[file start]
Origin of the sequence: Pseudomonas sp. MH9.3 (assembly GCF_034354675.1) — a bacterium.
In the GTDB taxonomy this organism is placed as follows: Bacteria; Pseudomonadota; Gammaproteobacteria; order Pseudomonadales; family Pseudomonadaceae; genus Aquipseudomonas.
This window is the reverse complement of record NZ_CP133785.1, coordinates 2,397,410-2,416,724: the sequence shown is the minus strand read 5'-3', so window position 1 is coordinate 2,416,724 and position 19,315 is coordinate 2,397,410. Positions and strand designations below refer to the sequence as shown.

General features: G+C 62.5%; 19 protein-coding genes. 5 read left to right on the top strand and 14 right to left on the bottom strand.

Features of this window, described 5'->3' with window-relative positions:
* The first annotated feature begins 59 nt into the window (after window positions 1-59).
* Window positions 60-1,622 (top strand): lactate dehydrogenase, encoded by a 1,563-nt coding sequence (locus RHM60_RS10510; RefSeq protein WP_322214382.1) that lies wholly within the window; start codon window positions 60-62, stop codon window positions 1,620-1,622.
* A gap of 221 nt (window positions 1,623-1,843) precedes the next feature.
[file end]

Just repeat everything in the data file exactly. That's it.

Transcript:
Origin of the sequence: Pseudomonas sp. MH9.3 (assembly GCF_034354675.1) — a bacterium.
In the GTDB taxonomy this organism is placed as follows: Bacteria; Pseudomonadota; Gammaproteobacteria; order Pseudomonadales; family Pseudomonadaceae; genus Aquipseudomonas.
This window is the reverse complement of record NZ_CP133785.1, coordinates 2,397,410-2,416,724: the sequence shown is the minus strand read 5'-3', so window position 1 is coordinate 2,416,724 and position 19,315 is coordinate 2,397,410. Positions and strand designations below refer to the sequence as shown.

General features: G+C 62.5%; 19 protein-coding genes. 5 read left to right on the top strand and 14 right to left on the bottom strand.

Features of this window, described 5'->3' with window-relative positions:
* The first annotated feature begins 59 nt into the window (after window positions 1-59).
* Window positions 60-1,622 (top strand): lactate dehydrogenase, encoded by a 1,563-nt coding sequence (locus RHM60_RS10510; RefSeq protein WP_322214382.1) that lies wholly within the window; start codon window positions 60-62, stop codon window positions 1,620-1,622.
* A gap of 221 nt (window positions 1,623-1,843) precedes the next feature.